These hackers cut and hide their malware… in the Windows logs

The inventiveness of pirates is sometimes limitless. Kaspersky security researchers have detected a new campaign of targeted cyberattacks that have surprised them greatly. It breaks down, as often, into several stages of deployment of malicious code. But one of these steps is particularly innovative. Indeed, the hackers wrote their malicious code in the form of ” shell code », that is to say an executable binary code intended to be injected into the memory of the infected system.

This code was encrypted, then cut into small pieces of 8 KB before being scattered in part of the Windows logs. When the time comes, a corrupted DLL file will take care of recovering all these bits, assembling them again and executing the code thus obtained.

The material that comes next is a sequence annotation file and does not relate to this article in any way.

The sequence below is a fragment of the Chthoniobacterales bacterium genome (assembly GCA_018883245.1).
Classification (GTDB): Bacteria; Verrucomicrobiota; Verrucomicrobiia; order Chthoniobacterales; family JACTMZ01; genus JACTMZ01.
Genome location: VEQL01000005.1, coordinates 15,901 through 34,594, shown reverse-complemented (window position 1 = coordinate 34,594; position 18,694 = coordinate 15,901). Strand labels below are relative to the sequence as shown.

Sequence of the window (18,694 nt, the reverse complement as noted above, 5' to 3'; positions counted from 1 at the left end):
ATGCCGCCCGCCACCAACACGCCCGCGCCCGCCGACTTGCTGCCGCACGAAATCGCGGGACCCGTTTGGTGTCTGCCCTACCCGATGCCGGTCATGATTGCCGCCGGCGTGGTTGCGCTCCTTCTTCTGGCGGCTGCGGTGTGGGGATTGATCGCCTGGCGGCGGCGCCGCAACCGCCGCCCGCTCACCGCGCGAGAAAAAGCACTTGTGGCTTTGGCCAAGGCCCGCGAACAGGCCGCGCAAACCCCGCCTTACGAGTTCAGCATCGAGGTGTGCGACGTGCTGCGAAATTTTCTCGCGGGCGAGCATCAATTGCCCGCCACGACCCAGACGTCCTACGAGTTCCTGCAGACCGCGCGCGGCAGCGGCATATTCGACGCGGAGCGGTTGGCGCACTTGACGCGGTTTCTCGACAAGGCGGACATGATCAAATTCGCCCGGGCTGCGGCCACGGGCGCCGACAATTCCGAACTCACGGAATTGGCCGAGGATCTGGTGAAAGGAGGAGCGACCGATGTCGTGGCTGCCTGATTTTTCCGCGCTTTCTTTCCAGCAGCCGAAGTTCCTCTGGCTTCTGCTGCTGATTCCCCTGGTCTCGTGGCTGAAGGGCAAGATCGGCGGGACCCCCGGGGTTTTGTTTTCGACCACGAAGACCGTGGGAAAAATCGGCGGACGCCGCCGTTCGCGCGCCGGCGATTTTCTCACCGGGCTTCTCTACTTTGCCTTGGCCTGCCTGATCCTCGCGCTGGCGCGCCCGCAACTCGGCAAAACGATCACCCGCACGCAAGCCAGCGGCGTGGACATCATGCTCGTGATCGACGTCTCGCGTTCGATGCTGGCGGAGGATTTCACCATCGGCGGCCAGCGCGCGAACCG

It is a particularly discreet and difficult to detect process, because at no time does the malicious code exist in the form of a file. This is the first time that Kaspersky researchers have observed this cloaking technique in a real attack.

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This campaign is also characterized by the use of a wide range of tools, some from pentest commercial ones like Cobalt Strike or SilentBreak, others being custom-made.
All these tools, which the researchers detail in a very technical blog post, serve only one purpose: to install a backdoor accessible from the outside, either through the HTTP protocol, or by an inter-process communication technique. called “named pipe” (“named pipes”).

As the malicious codes analyzed do not resemble anything known, Kaspersky is currently unable to attribute them to a group of hackers already referenced. What is clear is that this is not the work of amateurs, but probably the creation of a state organization. But who ?

Source : Kaspersky

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